Dependent care: 2 methods for reducing taxes

December 01, 1991|By Myron Lubell | Myron Lubell,Knight-Ridder News Service

Many companies have established optional Dependent Care Reimbursement Accounts to assist employees in handling the cost of child care or dependent care. Such accounts accumulate funds that allow the employee to pay those costs with pretax dollars.

Reimbursement accounts typically are handled through some sort of tax-free salary-reduction arrangement in which the employee elects to have the employer withhold up to $5,000 a year before taxes. As qualified dependent-care expenses are incurred, the employee submits receipts and receives a tax-free reimbursement from the account.

The Internal Revenue Service imposes a harsh "use-it-or-lose-it" requirement on reimbursement accounts. Any money remaining in the account at the end of a given period is forfeited.

Thus, the employee must carefully estimate the "qualified" expenses expected during the coming year. What are qualified reimbursable expenses? Typically, they are the same employment-related costs that would qualify for the dependent-care credit. The expenses must be incurred for or on behalf of a dependent under the age of 13 living in the taxpayer's residence, or a spouse or dependent if that person is physically or mentally incapable of caring for himself.

Such expenses in the home include baby-sitters, housekeepers and cooks. Costs for services outside the home might include day-care centers, nursery schools or after-school care at a public or private school.

The other alternative, the dependent-care credit, generally is 30 percent of up to $2,400 in employment-related or education-related expenses if the household has one qualifying person. The maximum goes up to $4,800 if the household has more than one qualifying person. The 30 percent guideline is reduced by one percentage point for each $2,000 (or fraction) by which adjusted gross income exceeds $10,000, but it cannot be reduced below 20 percent.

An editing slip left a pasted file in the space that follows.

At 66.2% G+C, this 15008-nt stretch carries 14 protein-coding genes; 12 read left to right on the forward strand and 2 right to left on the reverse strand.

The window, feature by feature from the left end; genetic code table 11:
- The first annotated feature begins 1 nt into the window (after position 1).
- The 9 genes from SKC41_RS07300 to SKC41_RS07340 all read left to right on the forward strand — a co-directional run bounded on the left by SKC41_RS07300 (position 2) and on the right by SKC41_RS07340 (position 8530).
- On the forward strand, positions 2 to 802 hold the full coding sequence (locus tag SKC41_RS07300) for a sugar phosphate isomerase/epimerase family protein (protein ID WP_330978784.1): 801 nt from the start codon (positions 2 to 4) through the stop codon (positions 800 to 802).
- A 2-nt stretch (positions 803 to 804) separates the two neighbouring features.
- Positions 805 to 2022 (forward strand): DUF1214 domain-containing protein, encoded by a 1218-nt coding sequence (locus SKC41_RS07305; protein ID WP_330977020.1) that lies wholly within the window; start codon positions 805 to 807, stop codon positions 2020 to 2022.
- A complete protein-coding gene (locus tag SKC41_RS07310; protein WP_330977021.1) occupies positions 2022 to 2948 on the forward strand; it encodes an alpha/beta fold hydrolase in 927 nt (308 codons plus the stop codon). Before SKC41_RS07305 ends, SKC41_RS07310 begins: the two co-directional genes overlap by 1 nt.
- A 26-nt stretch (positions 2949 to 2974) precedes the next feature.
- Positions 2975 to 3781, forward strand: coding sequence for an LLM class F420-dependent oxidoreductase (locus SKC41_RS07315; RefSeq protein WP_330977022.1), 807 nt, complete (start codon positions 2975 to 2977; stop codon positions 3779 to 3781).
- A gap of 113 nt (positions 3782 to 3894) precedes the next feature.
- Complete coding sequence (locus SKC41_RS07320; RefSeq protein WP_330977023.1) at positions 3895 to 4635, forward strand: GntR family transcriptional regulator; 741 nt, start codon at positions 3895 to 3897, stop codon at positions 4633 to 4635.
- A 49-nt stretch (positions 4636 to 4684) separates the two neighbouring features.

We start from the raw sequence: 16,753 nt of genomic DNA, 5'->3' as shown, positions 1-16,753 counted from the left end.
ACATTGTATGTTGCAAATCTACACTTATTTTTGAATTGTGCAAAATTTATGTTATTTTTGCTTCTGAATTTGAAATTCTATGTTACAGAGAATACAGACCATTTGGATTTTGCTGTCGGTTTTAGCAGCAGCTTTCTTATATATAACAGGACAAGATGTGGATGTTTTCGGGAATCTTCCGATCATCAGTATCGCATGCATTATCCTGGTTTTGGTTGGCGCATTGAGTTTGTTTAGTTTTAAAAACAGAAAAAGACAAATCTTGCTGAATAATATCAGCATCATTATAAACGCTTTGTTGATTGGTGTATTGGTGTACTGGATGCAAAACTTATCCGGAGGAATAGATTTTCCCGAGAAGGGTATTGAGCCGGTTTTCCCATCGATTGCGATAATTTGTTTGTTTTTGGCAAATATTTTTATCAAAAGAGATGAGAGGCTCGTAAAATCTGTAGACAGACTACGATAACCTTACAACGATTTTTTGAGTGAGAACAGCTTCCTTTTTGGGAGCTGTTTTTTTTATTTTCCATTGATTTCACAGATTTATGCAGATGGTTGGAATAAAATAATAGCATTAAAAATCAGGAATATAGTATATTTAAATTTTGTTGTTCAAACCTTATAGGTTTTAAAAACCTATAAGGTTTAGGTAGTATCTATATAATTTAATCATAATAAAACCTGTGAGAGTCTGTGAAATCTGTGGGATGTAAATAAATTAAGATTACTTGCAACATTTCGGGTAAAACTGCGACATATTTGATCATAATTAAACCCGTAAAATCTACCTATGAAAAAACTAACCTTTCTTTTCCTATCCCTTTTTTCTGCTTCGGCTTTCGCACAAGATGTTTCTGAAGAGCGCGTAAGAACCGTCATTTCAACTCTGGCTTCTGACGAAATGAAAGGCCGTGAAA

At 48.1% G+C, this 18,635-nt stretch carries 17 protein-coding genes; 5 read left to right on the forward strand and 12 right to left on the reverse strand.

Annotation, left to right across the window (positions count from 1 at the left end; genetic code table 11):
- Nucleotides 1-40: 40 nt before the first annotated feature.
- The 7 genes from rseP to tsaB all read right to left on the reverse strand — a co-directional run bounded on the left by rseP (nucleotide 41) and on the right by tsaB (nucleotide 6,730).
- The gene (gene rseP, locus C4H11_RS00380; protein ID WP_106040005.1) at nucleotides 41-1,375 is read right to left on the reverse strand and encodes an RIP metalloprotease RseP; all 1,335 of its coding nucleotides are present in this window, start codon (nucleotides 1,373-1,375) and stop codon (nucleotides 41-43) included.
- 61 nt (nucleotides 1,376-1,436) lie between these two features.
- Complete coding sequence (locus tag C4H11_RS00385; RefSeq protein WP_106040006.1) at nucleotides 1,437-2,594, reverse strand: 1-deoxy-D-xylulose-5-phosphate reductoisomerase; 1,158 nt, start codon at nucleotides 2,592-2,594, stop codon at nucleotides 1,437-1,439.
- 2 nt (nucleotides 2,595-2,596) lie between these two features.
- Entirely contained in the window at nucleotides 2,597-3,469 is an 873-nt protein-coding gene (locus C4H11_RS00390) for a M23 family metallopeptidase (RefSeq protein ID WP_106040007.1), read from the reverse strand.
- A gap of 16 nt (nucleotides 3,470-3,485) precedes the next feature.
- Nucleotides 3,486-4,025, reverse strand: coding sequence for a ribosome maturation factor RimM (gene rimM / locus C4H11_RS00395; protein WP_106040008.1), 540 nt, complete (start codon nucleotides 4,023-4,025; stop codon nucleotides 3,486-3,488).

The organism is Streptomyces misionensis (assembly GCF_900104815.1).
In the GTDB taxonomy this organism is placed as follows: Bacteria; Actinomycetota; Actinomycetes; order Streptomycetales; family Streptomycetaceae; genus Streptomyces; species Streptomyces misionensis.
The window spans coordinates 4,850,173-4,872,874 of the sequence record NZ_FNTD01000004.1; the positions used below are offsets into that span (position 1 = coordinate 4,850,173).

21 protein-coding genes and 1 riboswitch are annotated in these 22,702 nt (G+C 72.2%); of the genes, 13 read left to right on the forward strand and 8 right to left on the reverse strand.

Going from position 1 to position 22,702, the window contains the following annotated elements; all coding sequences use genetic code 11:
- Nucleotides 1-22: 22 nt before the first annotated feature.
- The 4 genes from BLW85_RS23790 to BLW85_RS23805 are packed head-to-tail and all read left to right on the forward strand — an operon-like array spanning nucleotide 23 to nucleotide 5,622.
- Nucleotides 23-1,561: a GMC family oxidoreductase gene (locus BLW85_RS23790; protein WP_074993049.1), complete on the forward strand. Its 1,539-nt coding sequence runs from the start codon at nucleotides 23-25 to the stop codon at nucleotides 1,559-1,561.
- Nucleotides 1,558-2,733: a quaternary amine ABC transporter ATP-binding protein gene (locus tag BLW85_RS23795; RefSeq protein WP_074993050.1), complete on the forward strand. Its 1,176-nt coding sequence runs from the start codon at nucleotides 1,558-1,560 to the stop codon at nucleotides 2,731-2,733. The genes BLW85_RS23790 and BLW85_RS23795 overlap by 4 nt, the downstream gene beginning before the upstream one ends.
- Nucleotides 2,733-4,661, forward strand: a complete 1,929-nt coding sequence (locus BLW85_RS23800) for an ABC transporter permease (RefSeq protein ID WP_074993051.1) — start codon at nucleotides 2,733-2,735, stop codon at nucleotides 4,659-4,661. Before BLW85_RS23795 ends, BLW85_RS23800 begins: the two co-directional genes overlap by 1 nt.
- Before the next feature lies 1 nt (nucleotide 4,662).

For example, an unmarried mother with adjusted gross income of $25,500 and two dependent children, ages 11 and 1, incurs $5,000 of employment-related child-care costs during the year. However, the maximum base, upon which the credit may be computed, is limited to $4,800. In this situation, the dependent-care credit will be limited to $1,056 (22 percent of $4,800).

The $2,400 or $4,800 limits on employment-related expenses are reduced dollar-for-dollar by the amount that is deducted in the reimbursement account. For example, if the mother in the above example had $2,000 withheld as part of a dependent-care reimbursement account, her credit would be limited to $616 (22 percent of $2,800).

Which alternative produces a more advantageous tax benefit depends on a number of factors, including the taxpayer's adjusted gross income, the tax bracket and the number of

qualifying individuals.

Before making this important choice, an employee should get a calculator and play with the numbers.

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